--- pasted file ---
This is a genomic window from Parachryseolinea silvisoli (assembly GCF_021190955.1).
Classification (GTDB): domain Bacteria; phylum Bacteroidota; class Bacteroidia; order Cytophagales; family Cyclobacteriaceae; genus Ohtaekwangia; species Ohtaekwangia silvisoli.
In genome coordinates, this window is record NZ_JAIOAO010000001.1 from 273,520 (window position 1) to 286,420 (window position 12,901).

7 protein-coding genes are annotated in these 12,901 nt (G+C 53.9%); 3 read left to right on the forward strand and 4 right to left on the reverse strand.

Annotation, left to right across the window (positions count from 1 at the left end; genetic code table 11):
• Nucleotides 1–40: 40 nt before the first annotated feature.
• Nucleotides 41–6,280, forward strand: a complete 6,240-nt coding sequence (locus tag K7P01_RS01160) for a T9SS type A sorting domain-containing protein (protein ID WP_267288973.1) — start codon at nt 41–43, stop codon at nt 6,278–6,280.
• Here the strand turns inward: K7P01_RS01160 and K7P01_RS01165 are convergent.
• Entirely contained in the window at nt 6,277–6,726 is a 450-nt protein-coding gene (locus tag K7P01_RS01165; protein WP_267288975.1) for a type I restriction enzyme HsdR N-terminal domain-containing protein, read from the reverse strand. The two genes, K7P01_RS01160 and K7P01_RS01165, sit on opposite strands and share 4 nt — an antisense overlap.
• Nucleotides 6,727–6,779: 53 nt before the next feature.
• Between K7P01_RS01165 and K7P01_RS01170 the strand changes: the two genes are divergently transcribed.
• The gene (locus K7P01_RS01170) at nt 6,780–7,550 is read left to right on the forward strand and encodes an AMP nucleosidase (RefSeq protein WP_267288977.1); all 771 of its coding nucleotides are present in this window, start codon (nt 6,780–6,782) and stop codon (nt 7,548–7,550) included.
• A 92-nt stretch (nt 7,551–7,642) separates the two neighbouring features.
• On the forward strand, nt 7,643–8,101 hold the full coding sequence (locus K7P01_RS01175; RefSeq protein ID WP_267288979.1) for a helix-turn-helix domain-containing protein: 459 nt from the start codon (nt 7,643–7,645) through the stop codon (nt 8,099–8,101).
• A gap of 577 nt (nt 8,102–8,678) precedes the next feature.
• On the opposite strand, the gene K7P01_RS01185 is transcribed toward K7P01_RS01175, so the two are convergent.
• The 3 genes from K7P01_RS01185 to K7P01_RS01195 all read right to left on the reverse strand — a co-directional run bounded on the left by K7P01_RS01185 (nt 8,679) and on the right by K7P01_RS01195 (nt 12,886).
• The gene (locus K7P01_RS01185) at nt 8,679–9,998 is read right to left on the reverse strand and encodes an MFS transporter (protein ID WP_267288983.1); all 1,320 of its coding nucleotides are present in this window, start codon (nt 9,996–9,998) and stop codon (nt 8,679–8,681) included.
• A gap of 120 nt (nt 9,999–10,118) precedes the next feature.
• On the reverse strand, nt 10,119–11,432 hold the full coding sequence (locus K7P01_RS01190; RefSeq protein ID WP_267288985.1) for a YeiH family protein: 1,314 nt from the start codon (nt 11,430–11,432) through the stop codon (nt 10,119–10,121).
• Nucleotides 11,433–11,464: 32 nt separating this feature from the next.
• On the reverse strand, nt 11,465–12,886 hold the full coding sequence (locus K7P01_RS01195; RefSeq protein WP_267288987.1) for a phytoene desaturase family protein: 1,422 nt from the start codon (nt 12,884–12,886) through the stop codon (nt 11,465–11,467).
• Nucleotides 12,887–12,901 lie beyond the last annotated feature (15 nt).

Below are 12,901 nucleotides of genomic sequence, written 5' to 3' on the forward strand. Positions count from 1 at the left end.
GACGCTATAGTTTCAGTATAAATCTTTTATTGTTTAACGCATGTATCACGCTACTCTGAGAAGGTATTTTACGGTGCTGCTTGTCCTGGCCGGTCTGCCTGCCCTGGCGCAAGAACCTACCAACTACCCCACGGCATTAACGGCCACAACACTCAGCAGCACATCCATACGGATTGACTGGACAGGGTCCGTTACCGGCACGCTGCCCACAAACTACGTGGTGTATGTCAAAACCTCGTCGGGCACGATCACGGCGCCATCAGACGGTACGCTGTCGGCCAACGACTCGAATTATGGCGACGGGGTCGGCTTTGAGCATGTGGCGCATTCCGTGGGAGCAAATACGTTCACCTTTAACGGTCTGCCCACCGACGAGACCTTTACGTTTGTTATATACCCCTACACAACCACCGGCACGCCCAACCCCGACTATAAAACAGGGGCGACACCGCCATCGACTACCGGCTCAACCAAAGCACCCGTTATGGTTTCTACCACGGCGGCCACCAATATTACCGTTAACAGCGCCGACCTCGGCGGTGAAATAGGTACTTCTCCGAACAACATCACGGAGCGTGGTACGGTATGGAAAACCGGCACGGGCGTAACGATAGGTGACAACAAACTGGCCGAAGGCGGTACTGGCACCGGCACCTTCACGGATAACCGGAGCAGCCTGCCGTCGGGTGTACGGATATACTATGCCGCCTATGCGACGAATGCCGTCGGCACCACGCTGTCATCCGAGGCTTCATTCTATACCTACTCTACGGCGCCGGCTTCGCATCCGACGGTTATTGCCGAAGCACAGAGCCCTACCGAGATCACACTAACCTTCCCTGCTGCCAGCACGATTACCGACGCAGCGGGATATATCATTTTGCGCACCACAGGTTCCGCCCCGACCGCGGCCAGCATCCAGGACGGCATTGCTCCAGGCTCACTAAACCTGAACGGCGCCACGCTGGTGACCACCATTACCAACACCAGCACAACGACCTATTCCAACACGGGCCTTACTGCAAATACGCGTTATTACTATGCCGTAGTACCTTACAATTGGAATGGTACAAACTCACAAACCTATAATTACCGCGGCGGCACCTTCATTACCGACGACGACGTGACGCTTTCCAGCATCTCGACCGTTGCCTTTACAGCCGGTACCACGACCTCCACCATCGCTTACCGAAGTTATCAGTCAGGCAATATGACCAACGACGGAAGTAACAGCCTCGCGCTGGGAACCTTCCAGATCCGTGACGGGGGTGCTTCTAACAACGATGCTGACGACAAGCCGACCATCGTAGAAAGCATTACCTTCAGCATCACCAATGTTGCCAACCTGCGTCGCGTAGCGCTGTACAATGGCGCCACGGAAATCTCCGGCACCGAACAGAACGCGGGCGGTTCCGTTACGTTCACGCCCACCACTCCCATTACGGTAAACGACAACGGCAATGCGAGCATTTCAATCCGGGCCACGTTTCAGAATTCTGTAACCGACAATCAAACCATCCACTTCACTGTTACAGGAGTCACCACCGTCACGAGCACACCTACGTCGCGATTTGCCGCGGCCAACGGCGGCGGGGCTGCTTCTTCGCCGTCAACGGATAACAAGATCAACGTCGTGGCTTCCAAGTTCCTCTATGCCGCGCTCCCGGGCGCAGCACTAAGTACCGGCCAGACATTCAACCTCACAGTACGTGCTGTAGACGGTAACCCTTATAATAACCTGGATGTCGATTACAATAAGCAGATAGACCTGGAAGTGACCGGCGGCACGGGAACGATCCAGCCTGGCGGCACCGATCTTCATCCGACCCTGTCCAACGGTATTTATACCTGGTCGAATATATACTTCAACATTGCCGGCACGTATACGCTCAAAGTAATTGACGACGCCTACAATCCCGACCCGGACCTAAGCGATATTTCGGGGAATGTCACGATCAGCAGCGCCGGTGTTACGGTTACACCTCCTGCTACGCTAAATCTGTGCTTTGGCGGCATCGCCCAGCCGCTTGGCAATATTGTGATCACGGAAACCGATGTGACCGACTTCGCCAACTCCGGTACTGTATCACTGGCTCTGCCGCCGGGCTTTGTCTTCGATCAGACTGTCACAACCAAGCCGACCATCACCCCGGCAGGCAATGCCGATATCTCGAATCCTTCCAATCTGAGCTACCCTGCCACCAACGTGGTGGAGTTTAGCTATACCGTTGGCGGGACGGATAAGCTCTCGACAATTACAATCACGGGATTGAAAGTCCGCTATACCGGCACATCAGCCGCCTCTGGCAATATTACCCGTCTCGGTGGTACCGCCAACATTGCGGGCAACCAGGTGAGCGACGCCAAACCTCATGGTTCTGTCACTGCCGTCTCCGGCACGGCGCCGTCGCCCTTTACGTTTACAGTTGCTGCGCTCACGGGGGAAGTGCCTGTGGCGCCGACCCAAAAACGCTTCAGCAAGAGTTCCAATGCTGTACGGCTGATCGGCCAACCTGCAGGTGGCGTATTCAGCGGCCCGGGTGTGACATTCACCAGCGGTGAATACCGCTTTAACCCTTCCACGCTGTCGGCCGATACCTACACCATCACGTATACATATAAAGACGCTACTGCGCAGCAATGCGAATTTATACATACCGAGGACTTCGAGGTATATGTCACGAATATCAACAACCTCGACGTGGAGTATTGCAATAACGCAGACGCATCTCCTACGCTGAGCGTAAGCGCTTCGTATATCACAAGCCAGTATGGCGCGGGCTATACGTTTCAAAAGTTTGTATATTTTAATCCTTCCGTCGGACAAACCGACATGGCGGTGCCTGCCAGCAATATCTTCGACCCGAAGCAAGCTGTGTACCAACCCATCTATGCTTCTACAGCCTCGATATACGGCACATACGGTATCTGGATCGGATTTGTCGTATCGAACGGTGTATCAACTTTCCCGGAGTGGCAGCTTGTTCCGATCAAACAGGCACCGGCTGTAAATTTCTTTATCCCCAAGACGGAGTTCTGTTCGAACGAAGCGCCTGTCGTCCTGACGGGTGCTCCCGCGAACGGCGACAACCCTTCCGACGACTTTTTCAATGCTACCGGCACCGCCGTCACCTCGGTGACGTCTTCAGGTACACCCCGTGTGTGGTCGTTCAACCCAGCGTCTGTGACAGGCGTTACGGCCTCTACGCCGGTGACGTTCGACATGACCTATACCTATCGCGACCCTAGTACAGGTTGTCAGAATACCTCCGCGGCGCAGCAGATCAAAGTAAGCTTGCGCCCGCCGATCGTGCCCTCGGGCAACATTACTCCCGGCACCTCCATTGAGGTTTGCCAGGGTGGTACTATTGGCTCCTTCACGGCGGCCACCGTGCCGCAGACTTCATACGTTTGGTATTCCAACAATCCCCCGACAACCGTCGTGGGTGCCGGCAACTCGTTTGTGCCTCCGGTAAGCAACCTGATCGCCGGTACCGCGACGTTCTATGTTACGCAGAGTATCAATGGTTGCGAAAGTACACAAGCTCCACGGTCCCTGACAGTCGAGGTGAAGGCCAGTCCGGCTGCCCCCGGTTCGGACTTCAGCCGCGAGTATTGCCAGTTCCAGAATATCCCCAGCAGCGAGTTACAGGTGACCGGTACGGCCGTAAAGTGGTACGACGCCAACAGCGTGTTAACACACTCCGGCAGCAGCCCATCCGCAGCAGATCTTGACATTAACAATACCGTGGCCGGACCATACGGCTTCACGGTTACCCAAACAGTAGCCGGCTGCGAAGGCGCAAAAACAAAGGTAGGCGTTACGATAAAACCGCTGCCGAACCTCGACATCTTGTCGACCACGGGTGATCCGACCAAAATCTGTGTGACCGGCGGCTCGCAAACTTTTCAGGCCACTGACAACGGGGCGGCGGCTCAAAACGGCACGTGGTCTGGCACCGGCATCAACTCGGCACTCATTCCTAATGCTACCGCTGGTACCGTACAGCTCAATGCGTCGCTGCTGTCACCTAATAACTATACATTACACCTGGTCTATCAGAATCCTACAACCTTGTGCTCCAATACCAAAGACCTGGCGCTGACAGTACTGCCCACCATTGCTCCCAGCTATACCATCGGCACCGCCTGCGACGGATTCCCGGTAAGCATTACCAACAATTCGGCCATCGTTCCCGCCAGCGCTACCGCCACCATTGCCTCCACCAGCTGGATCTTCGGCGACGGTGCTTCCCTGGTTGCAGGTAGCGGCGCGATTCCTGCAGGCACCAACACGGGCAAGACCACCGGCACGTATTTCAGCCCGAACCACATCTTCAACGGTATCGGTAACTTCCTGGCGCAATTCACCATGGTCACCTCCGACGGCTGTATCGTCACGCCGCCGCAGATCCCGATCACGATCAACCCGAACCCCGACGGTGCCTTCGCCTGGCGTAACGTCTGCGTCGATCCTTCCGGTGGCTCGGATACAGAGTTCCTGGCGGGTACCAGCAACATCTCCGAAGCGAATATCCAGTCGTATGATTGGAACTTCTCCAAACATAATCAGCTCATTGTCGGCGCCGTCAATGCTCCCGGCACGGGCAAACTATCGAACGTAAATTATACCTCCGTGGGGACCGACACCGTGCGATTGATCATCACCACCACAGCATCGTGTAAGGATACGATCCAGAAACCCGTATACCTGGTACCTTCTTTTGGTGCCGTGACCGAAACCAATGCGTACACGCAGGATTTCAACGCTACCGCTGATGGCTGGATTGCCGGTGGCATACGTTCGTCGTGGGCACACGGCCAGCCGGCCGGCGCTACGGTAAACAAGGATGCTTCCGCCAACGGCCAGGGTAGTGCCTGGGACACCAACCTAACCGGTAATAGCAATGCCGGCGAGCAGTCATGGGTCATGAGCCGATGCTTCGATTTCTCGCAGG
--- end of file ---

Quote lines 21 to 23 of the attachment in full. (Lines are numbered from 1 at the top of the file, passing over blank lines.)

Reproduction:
• Nucleotides 11,433–11,464: 32 nt separating this feature from the next.
• On the reverse strand, nt 11,465–12,886 hold the full coding sequence (locus K7P01_RS01195; RefSeq protein WP_267288987.1) for a phytoene desaturase family protein: 1,422 nt from the start codon (nt 12,884–12,886) through the stop codon (nt 11,465–11,467).
• Nucleotides 12,887–12,901 lie beyond the last annotated feature (15 nt).